Gaia. No, we’re not talking Greek mythology today but the loudspeaker isolation feet made by Canada’s IsoAcoustics. Contributor Phil Wright enjoyed extremely favourable results when testing the Gaia III (review here). I wanted in on the same. Not the same results necessarily but the same suck-it-and-see experimentation. If the Gaia made an audible improvement, I’d make ’em a permanent fixture.
IsoAcoustics explain the Gaia thusly: “When a speaker is placed on a hard surface, secondary internal reflections result. Any artefacts of this smear that is similar in the two channels are perceived to be in the centre, causing the sound stage to collapse. The GAIA series of isolators eliminates this smear resulting in a larger 3-dimensional sound stage.”
After a short to and fro, the company’s Stateside PR company came through with a set for yours truly to try at home: not the 4.3cm Gaia III (€199 for 4) but the slightly larger Gaia II (€299 for 4) whose 5.1cm ‘shoulders’ elevate weight handling (from the Gaia III’s 32kg) to 54kg. More unusually, I wouldn’t be screwing the feet into the base of a pair of floorstanding loudspeakers – I don’t have any – but into a pair of Atacama Nexus 6 stands that hold up the Buchardt A500 standmounts. Screw out the spikes and screw in the IsoAcoustic pucks. I used the quarter-inch thread size but M6 and M8 fittings also ship inside the box. Fundamental to the Gaia’s proper function is to have all four IsoAcoustics logos facing forward (or backwards).
From the UK distributor SCV via Phil’s coverage: “The directionality helps manage the on-axis movement of the driver, combining isolation, energy absorption but also providing enough resistive force for the driver to move quickly and efficiently. That’s obviously very important, especially for dynamics and timing. During testing, IsoAcoustics tried hanging speakers from bungee cords, which gives great isolation but the dynamics and timing go to pot as the driver and cabinet have no opposing force to push against.”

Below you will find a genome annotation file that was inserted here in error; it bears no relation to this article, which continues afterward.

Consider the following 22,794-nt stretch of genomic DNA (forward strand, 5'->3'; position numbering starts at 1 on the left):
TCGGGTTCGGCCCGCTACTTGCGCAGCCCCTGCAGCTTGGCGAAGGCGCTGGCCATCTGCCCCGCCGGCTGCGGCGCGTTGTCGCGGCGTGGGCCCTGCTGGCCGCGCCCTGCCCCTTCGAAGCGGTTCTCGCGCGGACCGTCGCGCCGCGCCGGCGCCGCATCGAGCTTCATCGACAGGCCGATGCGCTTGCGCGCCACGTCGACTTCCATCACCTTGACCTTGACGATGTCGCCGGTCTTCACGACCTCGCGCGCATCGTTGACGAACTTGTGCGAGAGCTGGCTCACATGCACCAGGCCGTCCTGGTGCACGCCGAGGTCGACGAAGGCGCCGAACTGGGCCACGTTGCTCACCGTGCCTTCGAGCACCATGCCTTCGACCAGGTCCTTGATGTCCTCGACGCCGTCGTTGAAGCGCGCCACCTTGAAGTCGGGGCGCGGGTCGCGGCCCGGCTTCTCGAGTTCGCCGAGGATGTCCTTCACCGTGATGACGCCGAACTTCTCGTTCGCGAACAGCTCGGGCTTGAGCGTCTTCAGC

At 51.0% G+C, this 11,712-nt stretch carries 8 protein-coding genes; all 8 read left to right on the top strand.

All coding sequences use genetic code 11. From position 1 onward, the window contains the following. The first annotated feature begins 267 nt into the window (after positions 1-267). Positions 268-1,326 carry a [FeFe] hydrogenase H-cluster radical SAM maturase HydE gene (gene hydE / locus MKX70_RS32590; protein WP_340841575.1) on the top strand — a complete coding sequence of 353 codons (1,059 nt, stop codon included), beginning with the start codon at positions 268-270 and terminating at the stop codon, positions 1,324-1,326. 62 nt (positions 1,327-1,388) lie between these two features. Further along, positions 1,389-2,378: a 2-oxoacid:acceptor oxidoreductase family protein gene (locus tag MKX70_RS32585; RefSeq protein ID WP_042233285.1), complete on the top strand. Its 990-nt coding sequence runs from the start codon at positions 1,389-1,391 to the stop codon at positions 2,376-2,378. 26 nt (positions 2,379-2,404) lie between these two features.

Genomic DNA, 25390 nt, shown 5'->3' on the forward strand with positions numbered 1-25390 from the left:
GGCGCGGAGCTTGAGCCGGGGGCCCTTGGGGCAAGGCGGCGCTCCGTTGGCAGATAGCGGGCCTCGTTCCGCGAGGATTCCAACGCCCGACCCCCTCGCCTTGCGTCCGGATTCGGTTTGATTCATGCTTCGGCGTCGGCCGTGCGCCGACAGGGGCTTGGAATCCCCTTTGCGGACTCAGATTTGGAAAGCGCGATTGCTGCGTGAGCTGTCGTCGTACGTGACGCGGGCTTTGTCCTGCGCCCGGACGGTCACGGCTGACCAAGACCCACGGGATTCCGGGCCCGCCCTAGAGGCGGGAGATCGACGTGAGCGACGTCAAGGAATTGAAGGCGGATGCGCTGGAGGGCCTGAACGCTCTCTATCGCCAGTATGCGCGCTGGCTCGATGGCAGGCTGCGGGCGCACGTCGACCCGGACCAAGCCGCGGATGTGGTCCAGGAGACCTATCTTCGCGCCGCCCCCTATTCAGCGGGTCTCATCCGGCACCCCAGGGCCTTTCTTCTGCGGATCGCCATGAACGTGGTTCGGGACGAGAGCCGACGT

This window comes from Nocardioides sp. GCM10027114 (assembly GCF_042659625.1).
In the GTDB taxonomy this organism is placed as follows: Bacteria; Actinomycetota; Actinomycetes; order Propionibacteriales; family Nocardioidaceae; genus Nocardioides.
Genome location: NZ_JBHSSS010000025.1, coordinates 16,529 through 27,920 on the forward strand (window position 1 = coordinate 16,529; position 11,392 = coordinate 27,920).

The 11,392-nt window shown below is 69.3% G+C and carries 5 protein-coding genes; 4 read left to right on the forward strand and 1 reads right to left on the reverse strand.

The most immediate (if somewhat banal) benefit is how the Gaia’s rubber feet permit angst-free repositioning of the loudspeaker and its stand on wooden floors. That’s useful for anyone who would otherwise be slowed by keeping the shoes that prevent nasty floor scratches firmly planted underneath the spikes.
The audible improvements to the Buchardt A500, caused by the introduction of the Gaia II, were threefold: 1) a better, more sharply focussed centre image; 2) better soundstage depth, especially in the midrange and 3) more elasticity in the bass, specifically kick drums. What caught me by surprise was the magnitude of these improvements: greater than I’ve witnessed from a typical streamer, DAC or amplifier switcheroo. The irony of the isolation feet (€598 for 8) costing four times as much as the speaker stands (€150/pair) is not lost on me.
This short, sharp experiential shock means these weighty metal pucks from IsoAcoustics won’t be going anywhere. Moreover, I’ll be putting a set of the Gaia III on the KEF S2 stands as soon as funds allow.
And it was IsoAcoustics that provided the jumping-off point for my first podcast chat with Twittering Machines’ Michael Lavorgna, in which we discuss the obvious: that speculation is no substitute for experience; that curiosity is what pushes us to experience new things; and that without curiosity we’d just dig ourselves ever deeper into the trenches of our preconceptions and prejudice.